Avoiding the Three Deadly Sins: to contribute greater value, CPOs need to develop and promote a more sophisticated approach to negotiation


by Tom Kinnaird and Hal Movius

To contribute greater value, CPOs need to develop and promote a more sophisticated approach to negotiation that considers all parties’ interests

The procurement profession has changed dramatically in the past 20 years, but many of the issues and challenges facing CPOs have remained stubbornly and frustratingly consistent. They include: Why doesn’t procurement have a seat on the board? Why does it have a reputation for only caring about price? Why is it often excluded from strategic business debates and decisions? And why does it find it so hard to make strategic supplier management work properly?

These are complex questions with no simple answer. However, we believe that there is a common theme to each – “value”. Specifically, the ability of CPOs (and the procurement profession at all levels) to recognise, create and release value for their organisations, and to be recognised by their peers and the wider business for their ability and skill in doing so.

A recent major survey of business and procurement leaders by the International Procurement Leadership Forum1 concluded that significant value could be released from strategic supplier management (an incremental 23 per cent, close to €500 million for each respondent), but not through traditional means. Instead, this required a training investment in “softer” skills such as strategic negotiation and relationship development.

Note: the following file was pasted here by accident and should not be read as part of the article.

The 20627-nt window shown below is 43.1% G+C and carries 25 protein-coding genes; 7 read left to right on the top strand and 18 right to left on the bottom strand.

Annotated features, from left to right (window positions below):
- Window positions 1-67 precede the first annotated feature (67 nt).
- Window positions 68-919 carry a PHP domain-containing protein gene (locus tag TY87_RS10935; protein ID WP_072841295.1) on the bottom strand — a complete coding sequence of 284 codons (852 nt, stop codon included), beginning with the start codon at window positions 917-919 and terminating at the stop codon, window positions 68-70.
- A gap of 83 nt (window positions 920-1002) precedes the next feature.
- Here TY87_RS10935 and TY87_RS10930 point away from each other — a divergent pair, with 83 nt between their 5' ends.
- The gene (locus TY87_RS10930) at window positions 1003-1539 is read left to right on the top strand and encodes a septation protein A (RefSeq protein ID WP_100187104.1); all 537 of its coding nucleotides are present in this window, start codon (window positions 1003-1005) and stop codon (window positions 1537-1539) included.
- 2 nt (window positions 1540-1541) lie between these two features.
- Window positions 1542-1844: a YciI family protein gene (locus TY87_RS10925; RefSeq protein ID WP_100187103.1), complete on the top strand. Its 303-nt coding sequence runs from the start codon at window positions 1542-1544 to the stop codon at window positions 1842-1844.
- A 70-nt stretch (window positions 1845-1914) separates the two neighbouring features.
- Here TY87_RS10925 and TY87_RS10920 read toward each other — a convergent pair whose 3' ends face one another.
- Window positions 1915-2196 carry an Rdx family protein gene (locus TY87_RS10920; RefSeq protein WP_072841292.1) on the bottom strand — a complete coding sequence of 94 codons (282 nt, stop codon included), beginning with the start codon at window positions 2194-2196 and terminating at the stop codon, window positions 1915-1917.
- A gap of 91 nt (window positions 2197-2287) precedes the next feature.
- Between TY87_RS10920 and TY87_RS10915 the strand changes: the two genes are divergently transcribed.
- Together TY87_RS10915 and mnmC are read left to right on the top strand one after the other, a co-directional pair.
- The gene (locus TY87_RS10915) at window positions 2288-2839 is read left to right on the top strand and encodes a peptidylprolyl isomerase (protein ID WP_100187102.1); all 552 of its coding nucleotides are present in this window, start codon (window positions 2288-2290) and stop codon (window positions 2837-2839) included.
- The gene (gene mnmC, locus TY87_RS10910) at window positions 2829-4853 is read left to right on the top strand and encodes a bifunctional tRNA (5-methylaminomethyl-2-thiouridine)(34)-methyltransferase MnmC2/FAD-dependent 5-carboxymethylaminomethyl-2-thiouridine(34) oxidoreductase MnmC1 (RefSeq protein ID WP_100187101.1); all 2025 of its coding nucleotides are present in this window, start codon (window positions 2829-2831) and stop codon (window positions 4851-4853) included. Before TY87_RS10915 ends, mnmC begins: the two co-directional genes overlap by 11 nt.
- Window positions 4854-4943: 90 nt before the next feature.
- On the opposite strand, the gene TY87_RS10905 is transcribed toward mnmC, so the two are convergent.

And there’s the rub. A generation of procurement practitioners and leaders has grown up with, and been consistently taught, the notion that world-class procurement is built on the foundation of a rigorous strategic sourcing process, which focuses primarily on the creation of leverage and the exercise of power.

But what if the strategic sourcing process is fundamentally flawed in encouraging too much of a focus on price? What if, in the pursuit of apples-for-apples supplier comparisons and the “perfect” sourcing decision, procurement is actually restricting its ability to identify, create and release value from the supply base? What if existing negotiation training methodologies and toolkits are simply not up to the job? And what if, through its own actions and words, procurement simply reinforces the functional stereotypes that are at the root of the challenges and issues facing all CPOs today, preventing them from moving away from the role of master price tactician to that of trusted commercial partner?

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